Erosion at Dog Beach
Erosion at Dog Beach

Don't fix erosion in a piecemeal way

USING technology from the 1970s was not an adequate response to beach erosion, a Noosa councillor said.

In May, council received an update report on the erosion at Noosa Spit Foreshore, also known as Dog Beach.

Following a knock-back on disaster planning funding, it now intends to carry out a 6-12 month study principally on Noosa River and Main Beach as part of its updating its Shoreline Erosion Management Plan.

But councillors on Monday argued the study should encompass the entire river system and impacts on all beach areas impacted by it, rather than continue piecemeal remedial work which can easily be undone by activity or changes in another part of the water course.

Mayor Tony Wellington said that during the amalgamated council period work was done to stabilise each end of Dog Beach, "which worked for a couple of years”, however proposed work of the middle was never undertaken, resulting in the collapse of the beach centre.

Cr Ingrid Jackson said the estuary and river mouth are not a natural system "because Noosa Sound and Noosa Spit were artificially built and the river trained to exit at one location”.

Cr Brian Stockwell said while sand pumping had proved a success, other past remedial work was not only proving unsuccessful long-term, it was hindering future plans.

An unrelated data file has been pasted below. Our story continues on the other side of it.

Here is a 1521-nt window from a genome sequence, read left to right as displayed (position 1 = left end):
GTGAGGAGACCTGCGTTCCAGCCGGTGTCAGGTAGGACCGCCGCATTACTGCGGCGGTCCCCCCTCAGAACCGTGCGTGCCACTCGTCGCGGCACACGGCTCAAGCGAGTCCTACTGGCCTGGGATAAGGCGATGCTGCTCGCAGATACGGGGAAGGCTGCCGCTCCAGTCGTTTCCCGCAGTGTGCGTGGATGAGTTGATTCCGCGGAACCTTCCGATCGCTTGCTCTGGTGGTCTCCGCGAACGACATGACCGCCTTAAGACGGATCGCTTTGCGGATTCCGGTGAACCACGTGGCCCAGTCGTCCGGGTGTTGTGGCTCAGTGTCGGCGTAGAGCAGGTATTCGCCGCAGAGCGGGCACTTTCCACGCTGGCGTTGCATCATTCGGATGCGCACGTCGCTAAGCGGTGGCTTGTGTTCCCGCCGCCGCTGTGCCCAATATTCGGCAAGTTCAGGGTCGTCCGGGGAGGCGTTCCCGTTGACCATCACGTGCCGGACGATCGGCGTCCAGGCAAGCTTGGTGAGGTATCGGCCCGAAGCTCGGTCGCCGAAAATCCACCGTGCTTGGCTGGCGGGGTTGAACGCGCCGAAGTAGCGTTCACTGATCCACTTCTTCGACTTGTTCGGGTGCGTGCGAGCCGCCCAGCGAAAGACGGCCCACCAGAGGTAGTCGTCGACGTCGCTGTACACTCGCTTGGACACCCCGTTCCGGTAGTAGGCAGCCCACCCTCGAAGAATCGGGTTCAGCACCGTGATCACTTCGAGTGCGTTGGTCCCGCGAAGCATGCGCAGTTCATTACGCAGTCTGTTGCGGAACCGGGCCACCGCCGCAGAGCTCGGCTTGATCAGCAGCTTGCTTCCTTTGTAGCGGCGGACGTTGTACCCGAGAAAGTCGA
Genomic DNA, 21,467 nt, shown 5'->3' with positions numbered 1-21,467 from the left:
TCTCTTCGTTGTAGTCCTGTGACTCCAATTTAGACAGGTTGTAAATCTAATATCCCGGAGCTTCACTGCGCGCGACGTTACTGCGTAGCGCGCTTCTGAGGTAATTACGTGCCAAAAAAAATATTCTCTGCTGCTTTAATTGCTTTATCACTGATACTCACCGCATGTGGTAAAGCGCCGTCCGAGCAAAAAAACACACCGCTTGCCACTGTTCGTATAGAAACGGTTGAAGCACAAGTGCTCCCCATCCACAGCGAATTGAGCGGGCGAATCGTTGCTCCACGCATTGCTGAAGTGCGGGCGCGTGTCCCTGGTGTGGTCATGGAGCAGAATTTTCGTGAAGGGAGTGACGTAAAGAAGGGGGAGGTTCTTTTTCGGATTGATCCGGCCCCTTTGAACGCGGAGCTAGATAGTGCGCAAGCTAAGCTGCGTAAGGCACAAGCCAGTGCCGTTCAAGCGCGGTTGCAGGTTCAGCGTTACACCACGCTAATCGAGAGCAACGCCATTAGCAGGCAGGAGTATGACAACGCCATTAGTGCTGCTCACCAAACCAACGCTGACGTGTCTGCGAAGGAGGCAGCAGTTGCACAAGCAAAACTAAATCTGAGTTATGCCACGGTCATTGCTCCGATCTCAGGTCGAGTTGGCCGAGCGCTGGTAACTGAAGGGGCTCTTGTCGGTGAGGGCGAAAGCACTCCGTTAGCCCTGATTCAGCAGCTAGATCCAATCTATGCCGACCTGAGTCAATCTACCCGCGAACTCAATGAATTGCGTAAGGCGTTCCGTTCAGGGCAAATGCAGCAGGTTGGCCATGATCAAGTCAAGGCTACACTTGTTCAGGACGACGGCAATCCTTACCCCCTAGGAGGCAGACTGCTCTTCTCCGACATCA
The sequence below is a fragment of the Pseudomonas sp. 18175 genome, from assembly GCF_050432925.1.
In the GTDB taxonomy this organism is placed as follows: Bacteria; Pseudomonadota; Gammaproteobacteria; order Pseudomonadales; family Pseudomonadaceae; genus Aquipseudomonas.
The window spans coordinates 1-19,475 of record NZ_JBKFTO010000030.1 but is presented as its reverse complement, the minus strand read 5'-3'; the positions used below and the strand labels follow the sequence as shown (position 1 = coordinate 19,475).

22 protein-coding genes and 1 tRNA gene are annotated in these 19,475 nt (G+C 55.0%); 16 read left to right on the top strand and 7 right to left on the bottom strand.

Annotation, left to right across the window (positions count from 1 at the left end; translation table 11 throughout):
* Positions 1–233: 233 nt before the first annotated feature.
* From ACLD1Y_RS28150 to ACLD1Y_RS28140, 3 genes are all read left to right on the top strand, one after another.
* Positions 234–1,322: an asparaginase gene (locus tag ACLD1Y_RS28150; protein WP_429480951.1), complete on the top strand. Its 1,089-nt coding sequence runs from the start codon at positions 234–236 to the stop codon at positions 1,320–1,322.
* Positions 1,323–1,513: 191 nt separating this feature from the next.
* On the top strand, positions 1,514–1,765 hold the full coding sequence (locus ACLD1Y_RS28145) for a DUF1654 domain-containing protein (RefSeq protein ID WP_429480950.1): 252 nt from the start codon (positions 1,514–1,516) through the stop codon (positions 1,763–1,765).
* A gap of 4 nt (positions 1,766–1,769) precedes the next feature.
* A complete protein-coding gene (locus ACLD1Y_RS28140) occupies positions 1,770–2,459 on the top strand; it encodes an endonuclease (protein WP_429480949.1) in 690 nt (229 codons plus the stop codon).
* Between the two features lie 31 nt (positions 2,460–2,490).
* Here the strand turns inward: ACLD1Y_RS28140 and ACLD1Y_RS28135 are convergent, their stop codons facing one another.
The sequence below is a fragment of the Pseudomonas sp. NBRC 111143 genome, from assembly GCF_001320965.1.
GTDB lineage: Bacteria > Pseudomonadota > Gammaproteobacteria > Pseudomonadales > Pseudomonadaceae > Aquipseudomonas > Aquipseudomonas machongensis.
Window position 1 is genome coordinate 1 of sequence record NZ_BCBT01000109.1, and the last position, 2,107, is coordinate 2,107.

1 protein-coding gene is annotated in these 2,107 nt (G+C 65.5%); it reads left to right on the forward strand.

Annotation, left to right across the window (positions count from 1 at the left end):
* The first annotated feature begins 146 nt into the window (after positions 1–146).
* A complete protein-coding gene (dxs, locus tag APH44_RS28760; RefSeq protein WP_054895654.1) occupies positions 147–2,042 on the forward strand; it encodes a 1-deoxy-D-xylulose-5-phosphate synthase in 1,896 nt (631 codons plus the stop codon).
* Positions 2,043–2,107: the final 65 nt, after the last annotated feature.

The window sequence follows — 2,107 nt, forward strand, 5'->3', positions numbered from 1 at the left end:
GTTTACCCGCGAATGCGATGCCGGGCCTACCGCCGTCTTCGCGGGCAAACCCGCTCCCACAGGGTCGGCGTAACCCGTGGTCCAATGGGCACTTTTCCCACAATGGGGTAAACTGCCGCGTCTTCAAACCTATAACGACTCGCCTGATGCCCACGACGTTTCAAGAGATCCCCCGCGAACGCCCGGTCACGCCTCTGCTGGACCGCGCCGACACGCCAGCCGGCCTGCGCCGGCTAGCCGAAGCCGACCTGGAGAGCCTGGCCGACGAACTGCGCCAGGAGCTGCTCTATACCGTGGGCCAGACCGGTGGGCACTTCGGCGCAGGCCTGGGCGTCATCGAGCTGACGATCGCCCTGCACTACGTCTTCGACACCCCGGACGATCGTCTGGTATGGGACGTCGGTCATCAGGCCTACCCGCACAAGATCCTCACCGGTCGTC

"The last lot of big protection work in this location failed,” he said.

"Not only that - some say it increased the problems elsewhere.

"So to proceed with haste to undertake work that may exacerbate a problem rather than solve it, I think is something we have to be very mindful of.

"We are working against the effects of previous stabilisation structures,” Cr Stockwell said.

"River mouths should never be stabilised if you're trying to have a Biosphere.

"One of the really key points is we're moving into an an era where the forces of nature are going to imperil our infrastructure.

"And we're going to have to decide whether we're going to to drop 1970s rock wall technologies and others to try and combat that or whether we are going to look at innovative ways to exemplifying our pumping system whereby it only operates when we need it.

"The river mouth has got international values that need protecting.

"Its primary purpose as a beach protection structure is to protect an extra level of safety for houses constructed in the seventies that were facing the ocean on Noosa Parade.

"That is its primary purpose and one that the SEMP should address.”